Australian special forces soldiers are operating an Instagram account that celebrates war crimes allegedly committed in Afghanistan and sells bumper stickers reading “Make Diggers Violent Again”. The ABC reports that the account, titled State Sanctioned Violence, promotes a range of merchandise to its thousands of followers, including T-shirts bearing the slogan “High Velocity Atrocities”. One post features footage of people being killed by missiles, guns and drone strikes, while some posts joke about making lampshades out of the skins of Taliban members and hacking off the ears of village elders. Others refer to concerns in the defence community that an ongoing inquiry into war crimes will only target rank-and-file soldiers and let officers walk free. In a statement, Defence said it knew about the account but was “not aware of any connection” with serving Australian Defence Force personnel. When the ABC provided the name of a serving soldier linked to the account, the ADF said it would investigate.
A draft plan leaked to The Herald Sun indicates the Victorian government may extend Melbourne’s stage four lockdown for an additional fortnight with limited tweaks. The changes under consideration after September 14 include allowing two hours of exercise per day, split up into two sessions, and giving single people and single parents the right to have a nominated visitor at home. The evening curfew would remain in place and widespread business restrictions would continue. The road map indicates bigger changes from September 28, when Melbourne’s curfew would be lifted and people would be allowed to socialise outdoors with five people from a maximum of two households. Childcare would reopen and a phased return to school would begin in Term 4. Similar changes would be made in regional Victoria with the same timeline.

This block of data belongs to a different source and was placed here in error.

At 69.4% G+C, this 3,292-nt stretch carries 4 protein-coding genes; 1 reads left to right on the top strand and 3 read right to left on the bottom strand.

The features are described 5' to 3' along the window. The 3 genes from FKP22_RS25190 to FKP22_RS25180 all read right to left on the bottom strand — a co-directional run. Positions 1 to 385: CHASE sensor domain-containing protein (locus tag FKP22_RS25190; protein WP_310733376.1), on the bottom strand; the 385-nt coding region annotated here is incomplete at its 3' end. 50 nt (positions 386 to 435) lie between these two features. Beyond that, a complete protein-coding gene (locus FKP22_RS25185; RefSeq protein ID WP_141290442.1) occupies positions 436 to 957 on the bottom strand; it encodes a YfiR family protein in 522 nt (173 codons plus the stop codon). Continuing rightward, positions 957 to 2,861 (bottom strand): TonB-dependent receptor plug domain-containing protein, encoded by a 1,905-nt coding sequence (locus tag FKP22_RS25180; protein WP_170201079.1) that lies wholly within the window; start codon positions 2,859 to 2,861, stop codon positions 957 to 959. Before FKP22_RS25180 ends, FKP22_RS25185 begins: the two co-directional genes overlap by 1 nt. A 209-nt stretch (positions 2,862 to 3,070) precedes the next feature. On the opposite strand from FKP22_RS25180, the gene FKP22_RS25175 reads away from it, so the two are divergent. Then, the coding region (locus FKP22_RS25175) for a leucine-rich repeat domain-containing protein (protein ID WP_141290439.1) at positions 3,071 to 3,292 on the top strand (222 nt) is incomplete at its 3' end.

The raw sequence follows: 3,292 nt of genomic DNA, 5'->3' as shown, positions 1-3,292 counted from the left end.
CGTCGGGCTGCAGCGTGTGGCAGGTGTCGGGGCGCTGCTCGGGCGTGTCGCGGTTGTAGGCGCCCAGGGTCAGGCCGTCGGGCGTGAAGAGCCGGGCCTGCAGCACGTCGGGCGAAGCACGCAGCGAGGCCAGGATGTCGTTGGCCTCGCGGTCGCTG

The lower house of federal parliament has passed proposed changes to the Migration Act that would allow Home Affairs Minster Peter Dutton and acting Immigration Minister Alan Tudge to declare certain items prohibited and grant Australian Border Force officials additional powers to search detainees. Refugee advocates, Amnesty International and the Law Council of Australia have criticised the bill, which could see mobile phones stripped from detainees, arguing it could lead to human rights breaches against detainees. The legislation, opposed by Labor, will now to go the Senate, where independent Jacqui Lambie is likely to hold the crucial vote deciding its future. The Greens and crossbench senators Stirling Griff from the Centre Alliance and independent Rex Patrick have voiced their opposition to the bill.
Germany has claimed to have found “unequivocal proof” that Russian opposition politician Alexei Navalny was poisoned with a novichok nerve agent. Navalny was evacuated to Berlin after falling ill in Siberia last month and remains in a coma. German chancellor Angela Merkel said Navalny was a victim of attempted murder and called for Russia to provide answers. Navalny’s team maintains he was poisoned on Russian President Vladimir Putin's orders but the Kremlin has dismissed the allegation.